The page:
The cost to purchase your own drone gear could vary a great deal, depending on your requirements. Some factors to consider when you are deciding on a drone are:

 

  1. What equipment or sensors do you need on your drone?
  2. Is your drone capable of flying in the weather conditions where you will be operating it?
  3. Costs

 

Drones can be used for a wide range of tasks. For example, you can detect water damage using thermal sensors, map large areas with high precision using RGB and LiDAR and you can detect the health of farm crops using multi-spectral imaging. The cost of a camera is reflected in its capabilities and the price of the drone will vary largely based on what type of camera is (or can be) mounted to the drone. 

Remember to check what weather limitations apply to your drone before you make your purchase. If your drone is limited to operating at 0°C or above, but your intended drone site spends half the year below freezing, this would be an issue for a year round operation. Remember to check the temperature and moisture limitations that apply to your drone!

 

Finally, pricing for drones that would be useful in various contexts can vary in price from $3000 to well over $30,000. When pricing drones, it would be wise to have some portion of money set aside for fleet renewal. Perhaps something like 33% of the cost of the new equipment set aside per year so that you can have a renewal program to keep your equipment up to date and in good working order. This fund can also help with repairs or replacements for damaged or unusable equipment.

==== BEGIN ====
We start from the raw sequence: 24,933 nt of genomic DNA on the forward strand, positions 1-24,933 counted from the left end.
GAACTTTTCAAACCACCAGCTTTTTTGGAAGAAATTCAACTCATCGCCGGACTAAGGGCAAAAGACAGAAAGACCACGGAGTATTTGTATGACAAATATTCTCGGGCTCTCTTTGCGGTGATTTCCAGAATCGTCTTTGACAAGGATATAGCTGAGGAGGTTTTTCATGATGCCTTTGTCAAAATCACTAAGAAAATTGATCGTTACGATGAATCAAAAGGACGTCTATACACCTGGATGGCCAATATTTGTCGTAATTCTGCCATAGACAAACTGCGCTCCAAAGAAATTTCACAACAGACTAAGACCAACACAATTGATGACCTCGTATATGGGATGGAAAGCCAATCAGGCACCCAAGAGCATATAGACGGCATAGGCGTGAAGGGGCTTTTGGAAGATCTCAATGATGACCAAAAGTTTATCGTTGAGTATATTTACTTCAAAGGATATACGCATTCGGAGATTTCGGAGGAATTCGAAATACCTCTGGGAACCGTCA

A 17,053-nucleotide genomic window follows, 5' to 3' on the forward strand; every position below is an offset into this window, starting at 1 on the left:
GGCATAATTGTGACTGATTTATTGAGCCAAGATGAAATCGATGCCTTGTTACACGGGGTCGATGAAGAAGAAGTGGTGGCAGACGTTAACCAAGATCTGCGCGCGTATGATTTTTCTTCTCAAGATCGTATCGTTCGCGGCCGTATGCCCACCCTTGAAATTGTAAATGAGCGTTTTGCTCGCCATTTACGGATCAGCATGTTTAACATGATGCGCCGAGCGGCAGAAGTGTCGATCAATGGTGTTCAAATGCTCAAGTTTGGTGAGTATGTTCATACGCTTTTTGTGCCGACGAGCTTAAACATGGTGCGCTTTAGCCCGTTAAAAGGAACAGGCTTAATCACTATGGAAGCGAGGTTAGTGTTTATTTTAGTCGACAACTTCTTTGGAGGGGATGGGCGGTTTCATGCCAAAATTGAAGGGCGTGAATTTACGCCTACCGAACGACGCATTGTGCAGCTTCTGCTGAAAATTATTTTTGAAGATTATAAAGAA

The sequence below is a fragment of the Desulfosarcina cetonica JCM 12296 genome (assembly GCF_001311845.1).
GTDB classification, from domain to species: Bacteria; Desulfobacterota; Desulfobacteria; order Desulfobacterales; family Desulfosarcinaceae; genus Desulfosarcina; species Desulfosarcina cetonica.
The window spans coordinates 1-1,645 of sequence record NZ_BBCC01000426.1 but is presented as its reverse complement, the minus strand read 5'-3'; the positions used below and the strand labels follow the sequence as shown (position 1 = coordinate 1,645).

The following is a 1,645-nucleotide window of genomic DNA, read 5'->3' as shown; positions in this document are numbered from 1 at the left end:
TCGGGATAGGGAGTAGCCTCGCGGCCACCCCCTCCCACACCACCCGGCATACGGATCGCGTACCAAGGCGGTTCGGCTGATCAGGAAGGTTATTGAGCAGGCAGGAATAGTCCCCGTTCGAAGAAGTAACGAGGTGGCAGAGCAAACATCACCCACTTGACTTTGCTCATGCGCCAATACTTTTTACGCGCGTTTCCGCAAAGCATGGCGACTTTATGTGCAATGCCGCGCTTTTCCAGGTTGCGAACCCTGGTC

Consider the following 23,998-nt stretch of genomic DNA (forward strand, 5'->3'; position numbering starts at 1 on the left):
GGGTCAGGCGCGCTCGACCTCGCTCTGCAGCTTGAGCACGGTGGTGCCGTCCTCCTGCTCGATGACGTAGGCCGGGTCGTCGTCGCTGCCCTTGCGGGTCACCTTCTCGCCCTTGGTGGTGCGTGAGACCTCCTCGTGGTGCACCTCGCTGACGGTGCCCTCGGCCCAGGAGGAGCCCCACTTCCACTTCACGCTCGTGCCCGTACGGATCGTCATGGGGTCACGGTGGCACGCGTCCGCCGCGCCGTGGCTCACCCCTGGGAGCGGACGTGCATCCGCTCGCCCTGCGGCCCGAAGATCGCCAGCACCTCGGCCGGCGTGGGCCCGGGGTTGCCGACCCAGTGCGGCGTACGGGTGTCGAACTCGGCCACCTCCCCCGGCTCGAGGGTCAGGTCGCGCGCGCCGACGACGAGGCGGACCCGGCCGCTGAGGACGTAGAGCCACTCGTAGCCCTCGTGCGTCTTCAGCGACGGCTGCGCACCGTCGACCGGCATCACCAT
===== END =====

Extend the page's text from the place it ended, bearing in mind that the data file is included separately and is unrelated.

Pilots

To maintain an internal corporate drone program, you will also need to have drone pilots. Some companies will decide to combine pilot roles with other company duties and others will make those roles separate. A quick search on Workopolis shows a broad range of salaries for drone pilots in Canada. The salaries tend to vary depending on the industry, but out of about 20 advertised jobs, the salaries range from $40,000 to $110,000. Obviously this cost would need to be factored into the equation also.

Administration

With any good drone program, there is a fair bit of administrative work to keep things up and running. You will need to keep track of:

  • Pilot certificates
  • Pilot rest
  • Insurance
  • Permissions
  • Mission planning documentation
  • Maintenance
  • Incidents or accidents
  • Safety documentation

If your company has created its own drone program, then the odds are that they have enough flying to justify the expense. This amount of flying will generate a fair amount of paperwork. Managing and tracking this can justify a new administrative position. Based on our numbers, for every 10 drone pilots employed by a company, typically there is one administrative person on payroll. Keep in mind that your operation may vary from this average, but one way or the other you should be prepared to incur some administrative expenses from an internal drone program. Administrative positions in Canada listed on Workopolis tend to range between $40,000 and $75,000.

In the tables below, the admin and pilot costs are calculated on a per drone basis, with the assumption that managing 10 drones would be a full-time administrative position, and so a single drone in an organization would make up 10% of an employees workload and pay.

Initial Costs

Training

$600

Insurance

$1,000-6,000

Admin

$4,000-$7,500

Pilot

$4,000-$11,000

Compliance¹

$20,000

Equipment

$3,000-$30,000

Total

$32,600-$75,100

Recurring Annual Costs

Training

$50 per 2 years

Insurance

$1,000-$6,000

Admin

$4,000-$7,500

Pilot

$4,000-$11,000

Compliance²

$1,000

Equipment

$1,000-$10,000

Total

$11,050-$35,550